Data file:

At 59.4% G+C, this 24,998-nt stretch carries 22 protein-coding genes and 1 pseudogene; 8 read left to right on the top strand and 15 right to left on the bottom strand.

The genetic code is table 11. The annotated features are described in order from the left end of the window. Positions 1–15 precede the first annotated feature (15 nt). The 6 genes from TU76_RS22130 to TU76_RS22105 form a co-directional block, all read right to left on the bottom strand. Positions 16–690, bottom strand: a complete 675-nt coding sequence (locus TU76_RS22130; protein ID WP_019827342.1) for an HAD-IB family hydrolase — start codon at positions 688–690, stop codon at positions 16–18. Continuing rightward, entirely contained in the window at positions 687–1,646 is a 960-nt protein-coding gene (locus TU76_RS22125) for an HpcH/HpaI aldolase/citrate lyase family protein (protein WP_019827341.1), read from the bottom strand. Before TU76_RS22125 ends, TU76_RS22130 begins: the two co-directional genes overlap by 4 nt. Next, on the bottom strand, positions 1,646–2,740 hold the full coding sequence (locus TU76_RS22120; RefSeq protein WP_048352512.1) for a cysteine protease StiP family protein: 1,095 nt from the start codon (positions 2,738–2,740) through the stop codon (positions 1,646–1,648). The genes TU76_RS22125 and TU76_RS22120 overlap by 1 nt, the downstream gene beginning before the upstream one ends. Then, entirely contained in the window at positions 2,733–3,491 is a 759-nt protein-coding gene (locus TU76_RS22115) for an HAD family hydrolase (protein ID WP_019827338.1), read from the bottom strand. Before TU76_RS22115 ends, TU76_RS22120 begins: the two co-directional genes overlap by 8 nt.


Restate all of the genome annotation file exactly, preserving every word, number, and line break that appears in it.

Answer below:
At 59.4% G+C, this 24,998-nt stretch carries 22 protein-coding genes and 1 pseudogene; 8 read left to right on the top strand and 15 right to left on the bottom strand.

The genetic code is table 11. The annotated features are described in order from the left end of the window. Positions 1–15 precede the first annotated feature (15 nt). The 6 genes from TU76_RS22130 to TU76_RS22105 form a co-directional block, all read right to left on the bottom strand. Positions 16–690, bottom strand: a complete 675-nt coding sequence (locus TU76_RS22130; protein ID WP_019827342.1) for an HAD-IB family hydrolase — start codon at positions 688–690, stop codon at positions 16–18. Continuing rightward, entirely contained in the window at positions 687–1,646 is a 960-nt protein-coding gene (locus TU76_RS22125) for an HpcH/HpaI aldolase/citrate lyase family protein (protein WP_019827341.1), read from the bottom strand. Before TU76_RS22125 ends, TU76_RS22130 begins: the two co-directional genes overlap by 4 nt. Next, on the bottom strand, positions 1,646–2,740 hold the full coding sequence (locus TU76_RS22120; RefSeq protein WP_048352512.1) for a cysteine protease StiP family protein: 1,095 nt from the start codon (positions 2,738–2,740) through the stop codon (positions 1,646–1,648). The genes TU76_RS22125 and TU76_RS22120 overlap by 1 nt, the downstream gene beginning before the upstream one ends. Then, entirely contained in the window at positions 2,733–3,491 is a 759-nt protein-coding gene (locus TU76_RS22115) for an HAD family hydrolase (protein ID WP_019827338.1), read from the bottom strand. Before TU76_RS22115 ends, TU76_RS22120 begins: the two co-directional genes overlap by 8 nt.